(HealthDay News) — A group of metabolites whose levels decline as people age appear to have an effect on the circadian clock, according to a study published in Cell Metabolism.
Ziv Zwighaft, from the Weizmann Institute of Science in Israel, and colleagues used mouse models and cell cultures to assess polyamines. Circadian locomotor activity was assessed by monitoring wheel running activity. RNA transcription was assessed with real-time polymerase chain reaction.
The researchers found that polyamine levels oscillate daily. The daily accumulation of key enzymes in polyamine biosynthesis is regulated by both clock- and feeding-dependent mechanisms, such as the rhythmic binding of BMAL1:CLOCK to conserved DNA elements. In cultured cells and animals, polyamines control the circadian period by regulating the interaction between the core clock repressors PER2 and CRY1. The longer circadian period associated with the decline in polyamine levels with age in mice can be reversed with polyamine supplementation.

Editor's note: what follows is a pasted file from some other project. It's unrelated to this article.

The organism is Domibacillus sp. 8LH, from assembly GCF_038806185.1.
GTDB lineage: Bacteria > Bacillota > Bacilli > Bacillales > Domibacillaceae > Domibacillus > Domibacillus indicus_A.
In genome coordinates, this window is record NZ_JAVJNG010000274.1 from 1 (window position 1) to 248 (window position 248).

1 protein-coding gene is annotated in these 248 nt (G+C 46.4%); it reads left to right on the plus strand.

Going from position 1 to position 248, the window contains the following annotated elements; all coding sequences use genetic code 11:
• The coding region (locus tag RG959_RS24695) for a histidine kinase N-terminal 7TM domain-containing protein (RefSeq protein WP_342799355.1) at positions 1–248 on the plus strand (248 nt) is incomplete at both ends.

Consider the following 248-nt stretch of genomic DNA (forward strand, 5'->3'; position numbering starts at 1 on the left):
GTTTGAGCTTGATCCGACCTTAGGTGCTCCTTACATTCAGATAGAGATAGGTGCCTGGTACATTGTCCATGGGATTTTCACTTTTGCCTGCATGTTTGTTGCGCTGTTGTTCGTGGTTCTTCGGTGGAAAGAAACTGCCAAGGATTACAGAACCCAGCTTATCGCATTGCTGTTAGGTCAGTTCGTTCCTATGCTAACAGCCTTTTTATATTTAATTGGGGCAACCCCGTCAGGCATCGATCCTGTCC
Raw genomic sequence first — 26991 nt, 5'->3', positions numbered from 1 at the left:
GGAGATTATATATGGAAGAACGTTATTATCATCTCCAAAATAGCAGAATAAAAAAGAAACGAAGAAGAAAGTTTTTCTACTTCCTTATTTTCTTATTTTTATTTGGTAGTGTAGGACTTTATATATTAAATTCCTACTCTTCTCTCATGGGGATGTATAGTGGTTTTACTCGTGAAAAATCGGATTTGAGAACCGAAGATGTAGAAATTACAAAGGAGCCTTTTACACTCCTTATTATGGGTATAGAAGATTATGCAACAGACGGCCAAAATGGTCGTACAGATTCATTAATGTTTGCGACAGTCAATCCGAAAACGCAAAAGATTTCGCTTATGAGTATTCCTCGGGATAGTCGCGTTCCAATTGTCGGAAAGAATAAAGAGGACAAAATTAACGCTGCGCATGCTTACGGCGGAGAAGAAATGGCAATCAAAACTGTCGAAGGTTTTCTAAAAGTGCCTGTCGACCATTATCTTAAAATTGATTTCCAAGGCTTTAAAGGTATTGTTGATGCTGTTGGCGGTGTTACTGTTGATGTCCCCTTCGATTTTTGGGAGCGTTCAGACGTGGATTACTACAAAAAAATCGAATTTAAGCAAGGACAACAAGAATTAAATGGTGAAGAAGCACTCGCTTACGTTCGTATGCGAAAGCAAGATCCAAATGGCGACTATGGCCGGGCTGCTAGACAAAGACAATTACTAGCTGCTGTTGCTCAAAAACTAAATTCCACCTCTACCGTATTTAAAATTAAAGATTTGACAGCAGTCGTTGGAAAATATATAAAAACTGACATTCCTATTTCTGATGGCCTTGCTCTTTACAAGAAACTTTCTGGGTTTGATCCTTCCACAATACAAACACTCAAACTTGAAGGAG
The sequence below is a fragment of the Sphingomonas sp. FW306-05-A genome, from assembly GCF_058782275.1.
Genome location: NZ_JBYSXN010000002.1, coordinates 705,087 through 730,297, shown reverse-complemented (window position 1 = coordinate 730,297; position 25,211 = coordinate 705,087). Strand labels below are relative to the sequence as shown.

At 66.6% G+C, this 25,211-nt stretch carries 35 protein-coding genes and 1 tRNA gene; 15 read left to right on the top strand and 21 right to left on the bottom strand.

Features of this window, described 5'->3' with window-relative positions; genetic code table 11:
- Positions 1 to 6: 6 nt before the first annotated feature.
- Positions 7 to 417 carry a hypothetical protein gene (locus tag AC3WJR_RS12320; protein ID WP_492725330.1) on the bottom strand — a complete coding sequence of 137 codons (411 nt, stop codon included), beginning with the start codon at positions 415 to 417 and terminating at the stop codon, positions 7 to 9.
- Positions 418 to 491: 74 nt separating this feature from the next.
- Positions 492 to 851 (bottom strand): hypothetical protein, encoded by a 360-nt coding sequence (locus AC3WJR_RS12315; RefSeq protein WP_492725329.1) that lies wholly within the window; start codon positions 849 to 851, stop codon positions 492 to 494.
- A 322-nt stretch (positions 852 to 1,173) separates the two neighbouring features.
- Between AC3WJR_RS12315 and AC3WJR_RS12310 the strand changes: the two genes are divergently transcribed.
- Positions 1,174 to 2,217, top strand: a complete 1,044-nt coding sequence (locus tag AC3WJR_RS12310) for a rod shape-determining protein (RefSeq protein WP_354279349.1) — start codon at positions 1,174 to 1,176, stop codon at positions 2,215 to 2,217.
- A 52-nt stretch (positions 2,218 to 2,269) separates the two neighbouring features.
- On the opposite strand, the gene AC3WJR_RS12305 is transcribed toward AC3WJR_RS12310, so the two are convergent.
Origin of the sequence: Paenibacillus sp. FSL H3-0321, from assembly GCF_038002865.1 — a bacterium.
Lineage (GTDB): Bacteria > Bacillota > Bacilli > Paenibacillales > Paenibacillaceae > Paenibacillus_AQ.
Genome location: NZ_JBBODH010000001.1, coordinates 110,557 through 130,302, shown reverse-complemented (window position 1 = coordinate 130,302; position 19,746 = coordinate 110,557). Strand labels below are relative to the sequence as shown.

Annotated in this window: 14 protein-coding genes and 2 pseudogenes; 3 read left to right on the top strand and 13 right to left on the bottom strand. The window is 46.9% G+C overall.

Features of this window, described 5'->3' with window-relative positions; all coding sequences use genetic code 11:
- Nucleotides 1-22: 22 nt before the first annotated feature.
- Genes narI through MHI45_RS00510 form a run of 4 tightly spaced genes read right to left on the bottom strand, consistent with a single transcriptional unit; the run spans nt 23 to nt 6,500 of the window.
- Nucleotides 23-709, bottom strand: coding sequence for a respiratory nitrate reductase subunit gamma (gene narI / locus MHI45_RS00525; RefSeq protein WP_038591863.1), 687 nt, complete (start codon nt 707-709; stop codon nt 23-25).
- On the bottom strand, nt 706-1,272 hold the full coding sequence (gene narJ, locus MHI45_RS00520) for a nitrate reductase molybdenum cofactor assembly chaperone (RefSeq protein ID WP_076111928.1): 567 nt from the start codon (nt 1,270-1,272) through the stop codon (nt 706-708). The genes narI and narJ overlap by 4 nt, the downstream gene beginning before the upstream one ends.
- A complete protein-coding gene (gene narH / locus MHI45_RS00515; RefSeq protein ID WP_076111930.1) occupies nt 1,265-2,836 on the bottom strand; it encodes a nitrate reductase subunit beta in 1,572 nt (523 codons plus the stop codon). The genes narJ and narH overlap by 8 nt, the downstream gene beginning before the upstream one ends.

“Our findings suggest a crosstalk between circadian clocks and polyamine biosynthesis and open new possibilities for nutritional interventions against the decay in clock’s function with age,” the researchers concluded.